1. I am in no position, as one sinner, to endorse or not endorse what another sinner does. The Lord does that bit. In God we trust. All others pay cash. I therefore have to be very careful and critical of my own perception. Only when I have removed the plank from my own eye can I help my neighbour see more clearly. It is comical if I, as a Pharisee prone to anger, contentions, party spirit and self-righteousness, all things Jesus taught are evil, rise up and denounce anybody for things Jesus said absolutely nothing about.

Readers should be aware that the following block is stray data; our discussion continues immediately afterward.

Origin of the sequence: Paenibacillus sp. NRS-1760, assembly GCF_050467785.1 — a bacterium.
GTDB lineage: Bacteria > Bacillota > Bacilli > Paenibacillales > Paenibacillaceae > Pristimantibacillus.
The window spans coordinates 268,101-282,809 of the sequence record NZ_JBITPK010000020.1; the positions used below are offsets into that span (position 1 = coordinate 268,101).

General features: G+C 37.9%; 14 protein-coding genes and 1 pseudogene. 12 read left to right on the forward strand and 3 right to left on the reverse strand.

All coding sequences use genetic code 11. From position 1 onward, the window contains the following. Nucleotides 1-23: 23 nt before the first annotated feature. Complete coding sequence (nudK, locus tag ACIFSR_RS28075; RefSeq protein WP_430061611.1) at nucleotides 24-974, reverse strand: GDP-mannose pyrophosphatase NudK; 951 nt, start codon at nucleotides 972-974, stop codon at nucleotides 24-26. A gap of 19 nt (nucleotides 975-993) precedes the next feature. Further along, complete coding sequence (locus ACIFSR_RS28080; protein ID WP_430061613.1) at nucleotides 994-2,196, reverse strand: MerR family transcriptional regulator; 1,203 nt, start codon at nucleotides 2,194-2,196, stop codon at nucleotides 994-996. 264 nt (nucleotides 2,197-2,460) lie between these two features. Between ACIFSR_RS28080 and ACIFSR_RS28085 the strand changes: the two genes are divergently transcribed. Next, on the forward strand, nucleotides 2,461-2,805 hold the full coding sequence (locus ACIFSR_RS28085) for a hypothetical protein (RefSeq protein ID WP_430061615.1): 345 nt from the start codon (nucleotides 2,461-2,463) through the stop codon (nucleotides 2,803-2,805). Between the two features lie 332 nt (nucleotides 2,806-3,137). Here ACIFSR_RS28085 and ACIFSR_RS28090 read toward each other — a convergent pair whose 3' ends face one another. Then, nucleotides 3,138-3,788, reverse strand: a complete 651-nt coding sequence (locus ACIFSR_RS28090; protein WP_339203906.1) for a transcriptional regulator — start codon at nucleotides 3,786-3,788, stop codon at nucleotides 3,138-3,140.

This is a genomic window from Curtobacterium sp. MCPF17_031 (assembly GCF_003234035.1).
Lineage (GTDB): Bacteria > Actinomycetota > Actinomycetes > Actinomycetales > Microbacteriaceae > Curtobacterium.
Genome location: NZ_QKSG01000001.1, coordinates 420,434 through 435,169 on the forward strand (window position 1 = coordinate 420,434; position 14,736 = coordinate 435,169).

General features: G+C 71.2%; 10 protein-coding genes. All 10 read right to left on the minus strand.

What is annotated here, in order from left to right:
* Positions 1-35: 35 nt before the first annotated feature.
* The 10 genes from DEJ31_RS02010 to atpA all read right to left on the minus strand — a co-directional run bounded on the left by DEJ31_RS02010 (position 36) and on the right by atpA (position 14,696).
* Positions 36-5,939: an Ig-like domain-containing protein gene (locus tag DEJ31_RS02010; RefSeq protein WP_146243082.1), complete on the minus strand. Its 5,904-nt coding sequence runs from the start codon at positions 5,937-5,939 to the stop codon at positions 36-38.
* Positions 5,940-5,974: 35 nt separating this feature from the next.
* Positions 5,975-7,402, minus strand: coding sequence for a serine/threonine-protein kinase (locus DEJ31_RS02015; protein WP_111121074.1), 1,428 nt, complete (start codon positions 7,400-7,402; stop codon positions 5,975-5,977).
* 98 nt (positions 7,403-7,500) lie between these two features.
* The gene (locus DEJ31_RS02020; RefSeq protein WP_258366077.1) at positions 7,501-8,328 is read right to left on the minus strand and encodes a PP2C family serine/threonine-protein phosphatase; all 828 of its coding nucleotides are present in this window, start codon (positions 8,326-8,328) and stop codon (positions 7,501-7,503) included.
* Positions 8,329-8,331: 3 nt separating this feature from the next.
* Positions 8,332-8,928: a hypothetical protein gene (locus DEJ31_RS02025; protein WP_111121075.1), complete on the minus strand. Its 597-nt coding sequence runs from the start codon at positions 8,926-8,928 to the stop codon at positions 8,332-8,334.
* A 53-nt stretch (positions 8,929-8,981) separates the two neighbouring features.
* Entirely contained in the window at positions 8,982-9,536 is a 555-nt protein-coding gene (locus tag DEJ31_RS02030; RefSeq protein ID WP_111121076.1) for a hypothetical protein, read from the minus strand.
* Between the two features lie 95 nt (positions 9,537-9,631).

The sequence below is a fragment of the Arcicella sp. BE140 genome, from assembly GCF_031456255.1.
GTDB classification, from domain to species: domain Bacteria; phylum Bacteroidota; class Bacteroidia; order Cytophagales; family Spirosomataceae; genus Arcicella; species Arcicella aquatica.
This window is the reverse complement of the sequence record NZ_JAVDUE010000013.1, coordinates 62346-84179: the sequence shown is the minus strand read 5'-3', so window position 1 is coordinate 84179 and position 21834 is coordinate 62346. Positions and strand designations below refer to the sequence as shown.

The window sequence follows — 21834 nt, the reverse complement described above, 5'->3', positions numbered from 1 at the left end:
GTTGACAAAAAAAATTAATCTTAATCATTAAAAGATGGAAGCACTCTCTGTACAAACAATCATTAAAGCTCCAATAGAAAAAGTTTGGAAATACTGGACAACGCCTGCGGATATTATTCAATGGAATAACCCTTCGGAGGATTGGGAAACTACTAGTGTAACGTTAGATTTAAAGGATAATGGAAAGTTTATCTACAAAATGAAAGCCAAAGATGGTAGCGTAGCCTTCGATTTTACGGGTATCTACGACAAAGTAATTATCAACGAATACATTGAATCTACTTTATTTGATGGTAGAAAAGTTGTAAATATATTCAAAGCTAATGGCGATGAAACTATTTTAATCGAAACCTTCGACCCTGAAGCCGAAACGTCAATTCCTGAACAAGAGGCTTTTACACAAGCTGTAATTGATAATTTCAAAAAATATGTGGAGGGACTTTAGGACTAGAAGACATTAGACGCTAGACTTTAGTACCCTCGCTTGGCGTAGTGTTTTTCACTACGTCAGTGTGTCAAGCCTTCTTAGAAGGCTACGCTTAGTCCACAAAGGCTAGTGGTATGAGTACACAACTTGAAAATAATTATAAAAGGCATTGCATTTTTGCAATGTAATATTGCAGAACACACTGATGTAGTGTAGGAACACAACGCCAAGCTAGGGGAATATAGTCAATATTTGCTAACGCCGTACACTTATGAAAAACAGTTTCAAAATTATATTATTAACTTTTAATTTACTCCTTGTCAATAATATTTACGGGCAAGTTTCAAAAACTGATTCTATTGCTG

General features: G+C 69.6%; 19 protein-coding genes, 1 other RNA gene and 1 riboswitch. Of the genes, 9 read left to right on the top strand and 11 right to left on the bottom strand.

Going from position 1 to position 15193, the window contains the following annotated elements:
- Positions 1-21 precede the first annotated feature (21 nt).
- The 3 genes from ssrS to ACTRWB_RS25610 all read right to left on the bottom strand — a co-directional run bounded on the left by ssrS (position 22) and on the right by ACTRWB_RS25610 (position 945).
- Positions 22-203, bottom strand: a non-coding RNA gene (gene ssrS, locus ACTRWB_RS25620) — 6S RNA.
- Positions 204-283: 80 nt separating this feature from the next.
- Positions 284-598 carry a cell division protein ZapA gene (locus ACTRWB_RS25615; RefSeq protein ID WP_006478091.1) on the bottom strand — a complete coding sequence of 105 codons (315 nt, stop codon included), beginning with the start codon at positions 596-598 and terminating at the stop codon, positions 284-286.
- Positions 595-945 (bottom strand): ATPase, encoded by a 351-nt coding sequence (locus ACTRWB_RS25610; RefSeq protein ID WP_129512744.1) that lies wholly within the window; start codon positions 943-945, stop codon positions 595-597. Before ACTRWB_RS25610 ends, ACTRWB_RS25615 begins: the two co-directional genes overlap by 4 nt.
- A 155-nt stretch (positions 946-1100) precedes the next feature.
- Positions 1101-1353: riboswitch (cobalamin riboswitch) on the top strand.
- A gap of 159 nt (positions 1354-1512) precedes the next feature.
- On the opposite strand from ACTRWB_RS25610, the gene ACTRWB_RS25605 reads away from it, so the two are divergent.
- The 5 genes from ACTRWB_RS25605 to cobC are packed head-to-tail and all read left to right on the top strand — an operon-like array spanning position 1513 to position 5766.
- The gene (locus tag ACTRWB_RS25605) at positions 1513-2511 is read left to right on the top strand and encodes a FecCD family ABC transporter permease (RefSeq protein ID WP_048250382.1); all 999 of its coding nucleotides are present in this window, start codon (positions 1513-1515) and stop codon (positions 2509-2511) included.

2. We need to assess, ruthlessly, our impact and its fruit as well as our intentions. The good Samaritan teaches us that our actual performance with real people matters more than our good intentions. This is the hardest discipline of all, perhaps. A second sign of toxic Pharisaism is laying burdens on others’ backs too heavy for them to bear. If our welcoming strategy is experienced as oppression it doesn’t work and we need to repent of our hypocrisy ten times more than the object of our welcome needs to divest themselves, even if they could, of whatever it was about them that disgusted us in the first place. By their fruits ye know them. Any policy of the Church that produces scarred, broken self-loathing or even the anger of feeling oppressed in the people it is designed to help needs to change. because either God has given up on all that “Love thy neighbour as thyself / do unto others…” stuff, which is unlikely, or it’s a pretty useless policy.